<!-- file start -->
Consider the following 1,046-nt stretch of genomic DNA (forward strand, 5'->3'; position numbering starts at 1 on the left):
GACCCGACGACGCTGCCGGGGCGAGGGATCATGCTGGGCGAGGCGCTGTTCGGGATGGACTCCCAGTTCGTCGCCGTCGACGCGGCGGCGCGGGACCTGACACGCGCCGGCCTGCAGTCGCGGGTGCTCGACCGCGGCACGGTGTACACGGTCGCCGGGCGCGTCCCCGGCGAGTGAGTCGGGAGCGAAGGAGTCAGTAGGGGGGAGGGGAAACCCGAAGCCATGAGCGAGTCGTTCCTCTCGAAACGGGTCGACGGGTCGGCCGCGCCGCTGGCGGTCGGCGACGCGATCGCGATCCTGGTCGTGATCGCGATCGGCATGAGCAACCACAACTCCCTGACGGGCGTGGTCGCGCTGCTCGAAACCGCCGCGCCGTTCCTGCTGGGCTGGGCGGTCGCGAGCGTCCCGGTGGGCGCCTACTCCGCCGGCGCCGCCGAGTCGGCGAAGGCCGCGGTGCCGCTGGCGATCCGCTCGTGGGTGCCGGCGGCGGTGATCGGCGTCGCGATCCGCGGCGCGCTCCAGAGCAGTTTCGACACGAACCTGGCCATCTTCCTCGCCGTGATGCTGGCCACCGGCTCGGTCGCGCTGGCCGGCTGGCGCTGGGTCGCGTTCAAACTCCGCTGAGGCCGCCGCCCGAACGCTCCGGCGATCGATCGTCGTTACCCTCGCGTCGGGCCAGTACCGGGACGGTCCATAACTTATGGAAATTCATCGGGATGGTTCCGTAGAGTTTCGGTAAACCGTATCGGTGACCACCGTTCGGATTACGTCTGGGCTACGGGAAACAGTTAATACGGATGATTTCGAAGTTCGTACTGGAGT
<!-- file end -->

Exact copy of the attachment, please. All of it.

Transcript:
Consider the following 1,046-nt stretch of genomic DNA (forward strand, 5'->3'; position numbering starts at 1 on the left):
GACCCGACGACGCTGCCGGGGCGAGGGATCATGCTGGGCGAGGCGCTGTTCGGGATGGACTCCCAGTTCGTCGCCGTCGACGCGGCGGCGCGGGACCTGACACGCGCCGGCCTGCAGTCGCGGGTGCTCGACCGCGGCACGGTGTACACGGTCGCCGGGCGCGTCCCCGGCGAGTGAGTCGGGAGCGAAGGAGTCAGTAGGGGGGAGGGGAAACCCGAAGCCATGAGCGAGTCGTTCCTCTCGAAACGGGTCGACGGGTCGGCCGCGCCGCTGGCGGTCGGCGACGCGATCGCGATCCTGGTCGTGATCGCGATCGGCATGAGCAACCACAACTCCCTGACGGGCGTGGTCGCGCTGCTCGAAACCGCCGCGCCGTTCCTGCTGGGCTGGGCGGTCGCGAGCGTCCCGGTGGGCGCCTACTCCGCCGGCGCCGCCGAGTCGGCGAAGGCCGCGGTGCCGCTGGCGATCCGCTCGTGGGTGCCGGCGGCGGTGATCGGCGTCGCGATCCGCGGCGCGCTCCAGAGCAGTTTCGACACGAACCTGGCCATCTTCCTCGCCGTGATGCTGGCCACCGGCTCGGTCGCGCTGGCCGGCTGGCGCTGGGTCGCGTTCAAACTCCGCTGAGGCCGCCGCCCGAACGCTCCGGCGATCGATCGTCGTTACCCTCGCGTCGGGCCAGTACCGGGACGGTCCATAACTTATGGAAATTCATCGGGATGGTTCCGTAGAGTTTCGGTAAACCGTATCGGTGACCACCGTTCGGATTACGTCTGGGCTACGGGAAACAGTTAATACGGATGATTTCGAAGTTCGTACTGGAGT